“Graduated from a business school, I quickly understood that what attracted me was more linked to people than to finance. This is why I immediately headed towards the social economy where I will evolve for fifteen years. First by launching various microfinance projects with Adie and MicroCred. Then by leading and coordinating the Movement of Social Entrepreneurs (now Movement Impact France). By organizing events to allow members to meet, I realized that talking to strangers was not easy. I then developed techniques to “break the ice”. And that’s where the idea of the Social Bar germinated.
Bars to meet
“In 2016, with the one who will become the co-founder of the Social bar, David Rivoire, we realize that a space of its offices facing the street is not used. But I didn’t want to do one more bar. I wanted it to be a place where you could come alone with the assurance of making friends. Bars have lost their function of social mixing since we often go there in groups, to join people we know. We then developed a whole series of techniques to make the bar a place of conviviality.
With us, people meet through activities (games that allow strangers to talk to each other, etc.) offered by a friendliness agent. I was this facilitator for a long time, before admitting that it was necessary to train others and that the concept would be sustainable if it did not rest solely on my shoulders. This is how the School of Conviviality was born, thanks to which we train people who are somewhat on the fringes of the traditional working world: school dropouts, long-term unemployed or simply burnt-out employees. -out…”
The conquered companies
“The Social Bar quickly duplicates itself in the regions. We had 25 projects before the Covid, which slowed down development a bit, but we have already created Social Bars in Strasbourg, Saint-Ouen, Dijon, Biarritz and that of Montpellier opens in a few weeks. All work with local co-owners who invest 100 to 10,000 euros to take ownership of the concept. In Paris, we have 365 co-bosses.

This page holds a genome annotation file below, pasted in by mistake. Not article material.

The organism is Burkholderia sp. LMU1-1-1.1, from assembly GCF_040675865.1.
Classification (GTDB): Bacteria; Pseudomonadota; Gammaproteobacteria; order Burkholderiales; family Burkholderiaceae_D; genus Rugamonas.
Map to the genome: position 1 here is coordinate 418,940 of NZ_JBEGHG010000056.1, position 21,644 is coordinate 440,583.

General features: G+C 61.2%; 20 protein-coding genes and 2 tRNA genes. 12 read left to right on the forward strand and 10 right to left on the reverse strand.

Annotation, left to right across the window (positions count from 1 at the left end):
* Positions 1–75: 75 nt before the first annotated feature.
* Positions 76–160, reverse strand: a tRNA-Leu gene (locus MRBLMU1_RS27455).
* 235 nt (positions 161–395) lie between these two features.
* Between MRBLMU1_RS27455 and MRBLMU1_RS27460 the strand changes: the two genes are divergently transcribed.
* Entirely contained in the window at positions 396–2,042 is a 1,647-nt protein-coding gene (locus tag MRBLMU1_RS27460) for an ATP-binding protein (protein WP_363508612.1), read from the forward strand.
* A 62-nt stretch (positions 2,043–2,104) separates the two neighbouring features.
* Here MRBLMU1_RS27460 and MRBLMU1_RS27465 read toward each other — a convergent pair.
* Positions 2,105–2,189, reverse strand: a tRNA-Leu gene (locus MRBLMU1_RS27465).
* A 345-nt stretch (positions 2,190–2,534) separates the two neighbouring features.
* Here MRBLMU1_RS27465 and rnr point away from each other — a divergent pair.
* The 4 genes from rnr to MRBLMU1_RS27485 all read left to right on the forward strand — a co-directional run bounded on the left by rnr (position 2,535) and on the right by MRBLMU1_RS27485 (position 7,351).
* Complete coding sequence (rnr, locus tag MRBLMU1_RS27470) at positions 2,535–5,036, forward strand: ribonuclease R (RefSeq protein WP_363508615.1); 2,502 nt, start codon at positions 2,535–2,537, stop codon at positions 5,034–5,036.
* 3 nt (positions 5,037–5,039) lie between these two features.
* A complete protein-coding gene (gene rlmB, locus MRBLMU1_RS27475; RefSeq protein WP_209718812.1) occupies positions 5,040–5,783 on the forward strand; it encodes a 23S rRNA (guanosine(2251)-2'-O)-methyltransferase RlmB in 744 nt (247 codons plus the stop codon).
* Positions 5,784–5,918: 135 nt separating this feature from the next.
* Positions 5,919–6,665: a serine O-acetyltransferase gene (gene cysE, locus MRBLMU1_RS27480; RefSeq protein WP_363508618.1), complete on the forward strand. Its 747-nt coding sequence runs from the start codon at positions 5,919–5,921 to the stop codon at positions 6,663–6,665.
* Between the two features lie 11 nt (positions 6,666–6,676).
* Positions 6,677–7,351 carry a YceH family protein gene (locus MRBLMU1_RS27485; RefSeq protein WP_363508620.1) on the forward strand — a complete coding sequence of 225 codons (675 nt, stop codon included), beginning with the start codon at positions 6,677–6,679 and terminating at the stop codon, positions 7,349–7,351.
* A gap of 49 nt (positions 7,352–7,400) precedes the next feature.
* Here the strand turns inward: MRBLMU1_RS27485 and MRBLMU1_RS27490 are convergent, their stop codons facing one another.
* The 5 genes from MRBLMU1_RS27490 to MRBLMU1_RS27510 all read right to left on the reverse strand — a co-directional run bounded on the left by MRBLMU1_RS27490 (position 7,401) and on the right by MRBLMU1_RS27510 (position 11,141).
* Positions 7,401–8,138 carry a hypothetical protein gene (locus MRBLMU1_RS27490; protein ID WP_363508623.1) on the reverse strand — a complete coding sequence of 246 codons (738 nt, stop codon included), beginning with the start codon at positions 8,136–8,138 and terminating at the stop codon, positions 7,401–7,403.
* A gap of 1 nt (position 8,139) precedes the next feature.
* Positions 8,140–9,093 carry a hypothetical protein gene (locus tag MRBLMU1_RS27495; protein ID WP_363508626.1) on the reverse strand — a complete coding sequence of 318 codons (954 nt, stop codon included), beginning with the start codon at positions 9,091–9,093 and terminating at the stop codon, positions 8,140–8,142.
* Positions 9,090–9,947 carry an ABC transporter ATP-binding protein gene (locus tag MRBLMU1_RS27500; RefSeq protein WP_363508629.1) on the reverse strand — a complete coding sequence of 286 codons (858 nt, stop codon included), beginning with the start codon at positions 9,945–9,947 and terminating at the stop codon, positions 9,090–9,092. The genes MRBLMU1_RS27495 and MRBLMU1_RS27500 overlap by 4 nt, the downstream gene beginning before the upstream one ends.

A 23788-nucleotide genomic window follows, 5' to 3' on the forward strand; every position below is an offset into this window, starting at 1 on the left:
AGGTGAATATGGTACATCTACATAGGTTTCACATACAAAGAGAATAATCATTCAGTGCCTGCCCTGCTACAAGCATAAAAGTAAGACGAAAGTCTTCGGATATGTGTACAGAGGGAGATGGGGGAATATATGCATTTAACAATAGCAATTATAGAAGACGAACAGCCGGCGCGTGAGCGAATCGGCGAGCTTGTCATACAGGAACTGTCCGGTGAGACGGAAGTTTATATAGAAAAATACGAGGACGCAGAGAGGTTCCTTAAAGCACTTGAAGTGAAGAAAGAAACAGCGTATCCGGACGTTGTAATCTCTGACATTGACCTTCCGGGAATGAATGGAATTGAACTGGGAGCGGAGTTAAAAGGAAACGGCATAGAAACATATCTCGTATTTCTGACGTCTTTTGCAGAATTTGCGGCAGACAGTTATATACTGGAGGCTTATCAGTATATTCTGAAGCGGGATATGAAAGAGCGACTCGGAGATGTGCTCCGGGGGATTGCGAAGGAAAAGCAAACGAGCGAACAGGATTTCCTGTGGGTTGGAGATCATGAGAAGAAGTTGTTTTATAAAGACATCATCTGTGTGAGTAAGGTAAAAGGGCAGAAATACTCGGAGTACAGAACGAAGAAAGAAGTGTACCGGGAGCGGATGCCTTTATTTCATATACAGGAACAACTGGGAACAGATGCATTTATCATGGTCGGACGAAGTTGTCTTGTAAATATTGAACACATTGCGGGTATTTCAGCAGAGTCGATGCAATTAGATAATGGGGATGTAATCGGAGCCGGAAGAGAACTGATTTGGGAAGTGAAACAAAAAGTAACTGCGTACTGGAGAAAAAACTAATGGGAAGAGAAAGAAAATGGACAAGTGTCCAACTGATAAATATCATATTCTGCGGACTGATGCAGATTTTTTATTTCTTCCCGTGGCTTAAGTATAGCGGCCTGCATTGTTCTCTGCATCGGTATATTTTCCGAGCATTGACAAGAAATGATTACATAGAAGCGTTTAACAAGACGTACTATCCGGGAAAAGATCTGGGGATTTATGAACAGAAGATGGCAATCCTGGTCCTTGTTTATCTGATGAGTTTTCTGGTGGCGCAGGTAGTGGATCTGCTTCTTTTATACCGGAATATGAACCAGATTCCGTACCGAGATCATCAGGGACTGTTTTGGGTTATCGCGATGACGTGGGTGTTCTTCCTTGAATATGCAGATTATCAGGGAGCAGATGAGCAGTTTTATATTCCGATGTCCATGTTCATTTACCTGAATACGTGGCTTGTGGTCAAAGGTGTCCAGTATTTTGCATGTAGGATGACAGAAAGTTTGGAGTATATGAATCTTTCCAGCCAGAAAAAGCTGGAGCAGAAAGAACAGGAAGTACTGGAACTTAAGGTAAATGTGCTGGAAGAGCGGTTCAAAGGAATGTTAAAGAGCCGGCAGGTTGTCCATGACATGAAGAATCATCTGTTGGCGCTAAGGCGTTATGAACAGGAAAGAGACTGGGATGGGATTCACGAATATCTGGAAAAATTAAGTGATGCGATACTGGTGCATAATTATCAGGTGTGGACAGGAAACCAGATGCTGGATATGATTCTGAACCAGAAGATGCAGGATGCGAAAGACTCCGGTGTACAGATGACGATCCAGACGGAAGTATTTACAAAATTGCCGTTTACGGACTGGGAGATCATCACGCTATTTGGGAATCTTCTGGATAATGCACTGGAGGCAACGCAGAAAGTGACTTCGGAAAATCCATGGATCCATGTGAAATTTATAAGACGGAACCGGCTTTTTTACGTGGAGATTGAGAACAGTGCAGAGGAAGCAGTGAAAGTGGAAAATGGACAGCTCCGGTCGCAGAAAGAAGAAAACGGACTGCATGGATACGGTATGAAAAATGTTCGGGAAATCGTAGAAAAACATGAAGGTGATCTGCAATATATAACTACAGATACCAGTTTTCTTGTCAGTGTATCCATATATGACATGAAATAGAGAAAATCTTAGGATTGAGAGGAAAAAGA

Another commitment: each bar must donate 15% of its profits to local associations. But we quickly got out of the bars because our techniques for creating social ties also work very well in business. We therefore offer our know-how during seminars, conventions and company evenings. And we train their employees in “enhanced hospitality”, that is to say human and warm.”
The 2024 Olympics in sight
“Today, we are around sixty employees and we are going even further by placing our conviviality agents in places where the lack of social ties is notable. Thus, we have just signed a contract with a group of nursing homes which will welcome in each establishment a person responsible for leading meal times, bringing residents together according to their personalities or personal tastes…
With the 2024 Olympics, we have a fabulous opportunity to show the whole world that France, which is not known for its hospitality, can surprise. The needs are immense to receive tourists, to reduce the tension in the queues at the stadiums, etc. I have good hope that at the opening of the Paris Olympics, there will be as many conviviality officers as there are security officers.
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